The United States District Court for the District of Columbia recently held (pdf) that the U.S. Fish and Wildlife Service (Service) violated the Endangered Species Act (ESA) when it issued a final rule delisting gray wolves in nine states (Final Rule) because the Service’s interpretation of the ESA, particularly its identification of a Distinct Population Segment (DPS) to support delisting, was unreasonable.  Humane Society of the United States v. Jewell, Case No. 13-186 (D.D.C. Dec. 19, 2014).

The Final Rule, which took effect in January 2012, is the Service’s fourth attempt to delist the DPS at issue in the case.  The court began its decision with a discussion of the ESA’s general statutory framework and the history of efforts to protect the gray wolf, followed by an overview of previous attempts by the Service to delist the wolf population.  A brief summary of the history of the Service’s treatment of the gray wolf can be found here.  After multiple district courts had struck down the Service’s previous efforts to delist populations of the gray wolf, the Service tried again in 2011.  The Final Rule established a DPS of gray wolves known as the “western great lakes DPS,” which encompasses Minnesota, Wisconsin, Michigan, and parts of six other states. The Service delisted the DPS on the grounds that wolves from the DPS were not facing extinction and were not likely to face extinction in the foreseeable future.

As an initial matter, the court rejected the defendants’ procedural attack and held that the plaintiffs had standing to sue.  Defendants argued that plaintiffs lacked standing because they could not demonstrate that delisting gray wolves would reduce gray wolf populations and thus wolf sightings, and thus the plaintiffs failed to demonstrate the required harm.  The court disagreed, however, noting that data from Wisconsin and Michigan demonstrated that wolf populations have diminished in areas where hunting them had been made legal.

Turning to the substantive issues, the court held that the Service’s interpretation of the ESA was unreasonable, and in violation of the Administrative Procedures Act, for two reasons: (1) the structure, history, and purpose of the ESA do not permit the designation of a DPS for the purpose of delisting species that are member of the DPS, and (2) the ESA does not allow the designation of a DPS made up of species already protected under the ESA at a more general taxonomic level.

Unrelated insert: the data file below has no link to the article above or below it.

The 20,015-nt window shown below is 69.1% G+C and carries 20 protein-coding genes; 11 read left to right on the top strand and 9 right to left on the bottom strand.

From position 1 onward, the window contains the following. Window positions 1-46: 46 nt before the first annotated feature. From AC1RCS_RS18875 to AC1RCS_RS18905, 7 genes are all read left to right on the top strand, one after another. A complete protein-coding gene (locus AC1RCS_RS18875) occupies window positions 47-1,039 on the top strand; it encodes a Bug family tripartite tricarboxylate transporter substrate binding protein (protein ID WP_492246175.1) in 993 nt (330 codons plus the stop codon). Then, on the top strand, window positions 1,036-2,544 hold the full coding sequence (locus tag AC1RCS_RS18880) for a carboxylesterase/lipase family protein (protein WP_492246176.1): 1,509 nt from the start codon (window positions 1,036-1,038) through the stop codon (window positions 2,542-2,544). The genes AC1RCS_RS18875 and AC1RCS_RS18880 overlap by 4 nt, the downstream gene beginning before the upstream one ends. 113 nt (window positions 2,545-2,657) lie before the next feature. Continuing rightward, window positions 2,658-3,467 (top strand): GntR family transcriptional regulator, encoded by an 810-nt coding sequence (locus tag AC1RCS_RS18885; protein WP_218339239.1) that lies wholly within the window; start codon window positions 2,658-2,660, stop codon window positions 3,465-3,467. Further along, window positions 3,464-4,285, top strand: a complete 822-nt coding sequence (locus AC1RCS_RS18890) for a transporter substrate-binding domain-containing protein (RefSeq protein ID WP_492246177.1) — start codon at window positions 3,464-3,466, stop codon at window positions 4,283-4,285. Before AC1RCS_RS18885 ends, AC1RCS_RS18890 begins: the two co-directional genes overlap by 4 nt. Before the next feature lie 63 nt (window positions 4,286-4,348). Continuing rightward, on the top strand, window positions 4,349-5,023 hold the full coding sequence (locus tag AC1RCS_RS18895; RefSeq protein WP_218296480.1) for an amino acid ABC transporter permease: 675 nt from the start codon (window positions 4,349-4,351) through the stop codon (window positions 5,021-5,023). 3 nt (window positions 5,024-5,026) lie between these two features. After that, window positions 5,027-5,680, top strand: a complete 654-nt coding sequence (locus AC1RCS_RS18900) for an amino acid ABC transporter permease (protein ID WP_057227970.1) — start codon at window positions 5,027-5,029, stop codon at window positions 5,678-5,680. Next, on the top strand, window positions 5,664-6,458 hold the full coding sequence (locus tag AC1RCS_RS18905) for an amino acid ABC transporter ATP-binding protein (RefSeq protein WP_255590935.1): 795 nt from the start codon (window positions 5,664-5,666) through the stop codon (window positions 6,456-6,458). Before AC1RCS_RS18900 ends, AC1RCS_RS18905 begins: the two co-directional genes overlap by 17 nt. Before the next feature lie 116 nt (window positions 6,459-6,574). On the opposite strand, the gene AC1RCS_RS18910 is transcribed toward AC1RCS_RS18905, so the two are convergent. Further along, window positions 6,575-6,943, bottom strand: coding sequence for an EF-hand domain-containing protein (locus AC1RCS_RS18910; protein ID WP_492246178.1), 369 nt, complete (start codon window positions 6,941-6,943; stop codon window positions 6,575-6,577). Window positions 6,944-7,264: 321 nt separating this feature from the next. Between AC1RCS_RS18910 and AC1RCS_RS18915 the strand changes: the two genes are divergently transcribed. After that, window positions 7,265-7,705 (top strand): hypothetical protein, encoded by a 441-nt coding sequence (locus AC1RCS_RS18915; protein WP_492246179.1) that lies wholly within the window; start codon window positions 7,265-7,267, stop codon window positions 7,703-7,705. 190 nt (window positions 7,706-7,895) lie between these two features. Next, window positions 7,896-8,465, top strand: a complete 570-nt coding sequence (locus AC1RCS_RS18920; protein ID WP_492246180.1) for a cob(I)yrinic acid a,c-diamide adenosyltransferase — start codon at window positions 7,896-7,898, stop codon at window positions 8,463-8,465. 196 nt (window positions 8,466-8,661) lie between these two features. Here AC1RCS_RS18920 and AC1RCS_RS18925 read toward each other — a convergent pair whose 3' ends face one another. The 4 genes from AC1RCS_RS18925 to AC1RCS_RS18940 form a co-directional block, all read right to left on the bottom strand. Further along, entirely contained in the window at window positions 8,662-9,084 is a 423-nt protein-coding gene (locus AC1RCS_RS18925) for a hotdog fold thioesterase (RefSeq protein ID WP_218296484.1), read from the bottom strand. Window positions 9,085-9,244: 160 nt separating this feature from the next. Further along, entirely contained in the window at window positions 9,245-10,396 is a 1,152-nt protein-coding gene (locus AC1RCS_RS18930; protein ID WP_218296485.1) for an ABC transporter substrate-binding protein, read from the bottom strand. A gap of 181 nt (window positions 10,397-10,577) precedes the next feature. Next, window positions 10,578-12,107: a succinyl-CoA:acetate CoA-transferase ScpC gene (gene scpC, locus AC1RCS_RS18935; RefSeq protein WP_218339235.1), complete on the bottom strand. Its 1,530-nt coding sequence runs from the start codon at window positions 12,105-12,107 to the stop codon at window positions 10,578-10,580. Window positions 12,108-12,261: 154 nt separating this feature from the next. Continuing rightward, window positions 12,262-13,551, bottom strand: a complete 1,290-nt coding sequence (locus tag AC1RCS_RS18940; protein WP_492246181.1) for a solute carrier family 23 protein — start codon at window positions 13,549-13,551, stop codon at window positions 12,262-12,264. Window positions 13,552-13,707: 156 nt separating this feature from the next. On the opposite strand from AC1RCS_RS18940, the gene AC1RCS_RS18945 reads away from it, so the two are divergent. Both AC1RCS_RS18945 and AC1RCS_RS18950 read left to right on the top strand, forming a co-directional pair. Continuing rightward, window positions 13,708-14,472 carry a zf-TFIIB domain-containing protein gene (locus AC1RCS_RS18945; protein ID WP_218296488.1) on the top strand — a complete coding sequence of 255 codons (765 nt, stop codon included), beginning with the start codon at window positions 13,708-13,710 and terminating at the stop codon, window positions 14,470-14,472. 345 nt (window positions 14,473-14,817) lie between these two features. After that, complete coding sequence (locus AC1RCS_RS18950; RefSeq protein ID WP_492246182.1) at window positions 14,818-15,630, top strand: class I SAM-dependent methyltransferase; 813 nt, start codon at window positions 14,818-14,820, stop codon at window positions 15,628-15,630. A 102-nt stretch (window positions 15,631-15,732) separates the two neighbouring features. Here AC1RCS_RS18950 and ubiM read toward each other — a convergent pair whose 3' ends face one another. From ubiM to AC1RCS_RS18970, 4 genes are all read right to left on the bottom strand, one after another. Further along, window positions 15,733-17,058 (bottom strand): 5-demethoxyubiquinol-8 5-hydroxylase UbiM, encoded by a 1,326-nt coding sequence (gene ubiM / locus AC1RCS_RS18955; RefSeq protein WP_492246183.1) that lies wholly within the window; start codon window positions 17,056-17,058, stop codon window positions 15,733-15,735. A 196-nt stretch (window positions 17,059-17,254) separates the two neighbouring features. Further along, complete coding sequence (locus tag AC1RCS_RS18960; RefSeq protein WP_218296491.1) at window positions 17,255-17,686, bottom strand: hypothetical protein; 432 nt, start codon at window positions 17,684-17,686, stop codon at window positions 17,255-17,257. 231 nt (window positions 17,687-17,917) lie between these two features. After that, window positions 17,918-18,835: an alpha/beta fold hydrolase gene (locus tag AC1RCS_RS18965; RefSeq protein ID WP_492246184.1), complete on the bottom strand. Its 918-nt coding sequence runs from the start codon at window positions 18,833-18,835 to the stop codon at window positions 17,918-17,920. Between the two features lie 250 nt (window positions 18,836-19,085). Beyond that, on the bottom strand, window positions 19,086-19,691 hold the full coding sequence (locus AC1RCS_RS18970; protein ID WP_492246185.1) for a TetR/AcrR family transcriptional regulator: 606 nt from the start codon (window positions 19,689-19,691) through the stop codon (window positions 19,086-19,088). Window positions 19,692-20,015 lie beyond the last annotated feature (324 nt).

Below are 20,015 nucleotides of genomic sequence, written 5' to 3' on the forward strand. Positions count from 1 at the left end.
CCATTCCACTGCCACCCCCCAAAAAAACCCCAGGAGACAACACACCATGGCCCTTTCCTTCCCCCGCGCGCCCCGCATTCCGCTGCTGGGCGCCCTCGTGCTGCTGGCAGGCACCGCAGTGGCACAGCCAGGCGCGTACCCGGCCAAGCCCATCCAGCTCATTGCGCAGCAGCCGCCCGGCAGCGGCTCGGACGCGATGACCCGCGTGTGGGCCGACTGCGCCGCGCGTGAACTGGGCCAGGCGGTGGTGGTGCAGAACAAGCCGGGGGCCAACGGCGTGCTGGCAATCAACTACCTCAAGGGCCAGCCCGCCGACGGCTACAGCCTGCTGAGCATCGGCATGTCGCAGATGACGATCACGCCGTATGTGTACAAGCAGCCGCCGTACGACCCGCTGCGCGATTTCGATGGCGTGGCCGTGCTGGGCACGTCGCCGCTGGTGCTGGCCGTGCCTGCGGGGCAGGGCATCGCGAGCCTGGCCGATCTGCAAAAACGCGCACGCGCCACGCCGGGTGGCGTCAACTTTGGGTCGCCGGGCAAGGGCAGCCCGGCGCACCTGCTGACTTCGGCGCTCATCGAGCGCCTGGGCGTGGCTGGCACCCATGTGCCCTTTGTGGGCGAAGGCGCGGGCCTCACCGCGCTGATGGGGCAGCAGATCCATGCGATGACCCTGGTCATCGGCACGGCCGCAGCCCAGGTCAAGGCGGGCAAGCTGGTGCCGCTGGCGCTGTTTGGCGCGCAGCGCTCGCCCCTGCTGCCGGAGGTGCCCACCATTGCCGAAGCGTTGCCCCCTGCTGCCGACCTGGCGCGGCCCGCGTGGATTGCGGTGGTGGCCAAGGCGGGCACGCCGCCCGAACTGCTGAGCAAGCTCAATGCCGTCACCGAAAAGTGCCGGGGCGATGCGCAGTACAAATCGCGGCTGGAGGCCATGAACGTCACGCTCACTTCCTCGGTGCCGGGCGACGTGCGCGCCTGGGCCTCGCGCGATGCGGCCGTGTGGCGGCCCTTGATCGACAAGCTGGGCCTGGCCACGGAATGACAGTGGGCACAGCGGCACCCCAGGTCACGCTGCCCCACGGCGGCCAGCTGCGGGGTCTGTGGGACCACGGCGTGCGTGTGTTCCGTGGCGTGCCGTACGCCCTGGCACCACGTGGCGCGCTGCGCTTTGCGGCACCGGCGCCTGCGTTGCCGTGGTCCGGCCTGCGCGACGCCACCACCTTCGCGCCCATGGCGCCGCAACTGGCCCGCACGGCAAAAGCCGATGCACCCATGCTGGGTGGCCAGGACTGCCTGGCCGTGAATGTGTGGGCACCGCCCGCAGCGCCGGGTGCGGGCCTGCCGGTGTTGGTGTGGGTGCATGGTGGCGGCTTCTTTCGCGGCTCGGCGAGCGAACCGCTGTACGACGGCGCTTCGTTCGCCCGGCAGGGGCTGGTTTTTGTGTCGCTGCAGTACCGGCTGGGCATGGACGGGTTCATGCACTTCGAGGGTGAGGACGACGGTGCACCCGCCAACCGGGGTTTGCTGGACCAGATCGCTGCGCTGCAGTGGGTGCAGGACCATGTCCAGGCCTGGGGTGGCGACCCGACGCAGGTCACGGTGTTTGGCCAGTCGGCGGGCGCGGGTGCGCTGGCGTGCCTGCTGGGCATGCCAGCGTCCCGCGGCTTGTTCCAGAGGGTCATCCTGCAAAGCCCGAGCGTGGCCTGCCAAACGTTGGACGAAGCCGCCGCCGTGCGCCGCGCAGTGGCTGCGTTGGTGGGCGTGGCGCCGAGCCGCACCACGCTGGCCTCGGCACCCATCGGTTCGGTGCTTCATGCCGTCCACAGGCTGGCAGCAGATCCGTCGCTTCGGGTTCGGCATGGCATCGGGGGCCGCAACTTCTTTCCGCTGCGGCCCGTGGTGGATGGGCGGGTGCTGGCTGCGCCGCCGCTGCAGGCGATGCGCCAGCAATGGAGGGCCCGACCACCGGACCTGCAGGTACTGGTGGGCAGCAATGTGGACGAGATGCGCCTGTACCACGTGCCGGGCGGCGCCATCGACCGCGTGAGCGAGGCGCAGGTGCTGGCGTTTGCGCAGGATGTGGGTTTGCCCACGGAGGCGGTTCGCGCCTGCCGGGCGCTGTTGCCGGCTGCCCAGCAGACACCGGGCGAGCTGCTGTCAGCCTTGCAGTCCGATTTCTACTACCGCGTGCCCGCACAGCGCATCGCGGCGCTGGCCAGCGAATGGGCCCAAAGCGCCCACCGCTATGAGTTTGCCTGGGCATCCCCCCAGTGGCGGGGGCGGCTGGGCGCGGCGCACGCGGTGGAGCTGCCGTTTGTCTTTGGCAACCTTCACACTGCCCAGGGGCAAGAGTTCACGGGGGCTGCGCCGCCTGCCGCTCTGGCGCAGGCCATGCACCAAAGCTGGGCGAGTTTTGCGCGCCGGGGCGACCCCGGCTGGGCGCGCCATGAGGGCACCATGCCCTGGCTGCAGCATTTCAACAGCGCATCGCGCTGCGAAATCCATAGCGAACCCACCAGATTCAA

First, the court held that the Service’s creation of a DPS “operates as a one-way ratchet” to provide protections to a covered species.  In other words, the Service cannot create a DPS and simultaneously delist that same DPS.  The court reasoned that the Service’s own DPS policy, which states that the ESA “is intended to authorize listing of some entities that are not accorded the taxonomic rank of species,” necessarily implies that a prerequisite for designation of a DPS is that the potential DPS qualify for listing as endangered or threatened.  Therefore, under the Service’s own requirements, if a potential DPS does not qualify as endangered or threatened, the DPS may not be designated.  As such, the court found the Service cannot designate and simultaneously delist a DPS, as it had done in the Final Rule.  

Second, the court found that, because the entire western Great Lakes DPS is part of the gray wolf species (Canis lupus), a species listed throughout the United States, the protections afforded to the DPS are controlled by the listing of the gray wolf and may not be reduced below that level.  The court stated that allowing the Service to use the DPS tool to delist smaller, healthy populations of a broader listed species would subvert the purposes of the ESA.  The court explained that the DPS tool was incorporated into the ESA to allow the Service the flexibility to designate smaller population groups of a species in need of ESA protections when protections are not necessary throughout a species’ entire range, not to allow the Service to remove protections from a DPS of a more broadly protected species. 

Finally, the court held that, even if the Final Rule had been properly promulgated, it would still be invalid because the Service failed to adequately explain (1) why territory suitable for gray wolf population is not a significant part of the species’ range, (2) the impact of combined mortality factors such as disease and takings, (3) the adequacy of state regulatory schemes, and (4) how the presence of an unregulated killing zone in Minnesota does not constitute a threat to the species.  The court found that the Service’s lack of explanations rendered the Final Rule arbitrary and capricious.

Accordingly, the court vacated the Final Rule, thereby restoring ESA protections to the western Great Lakes DPS.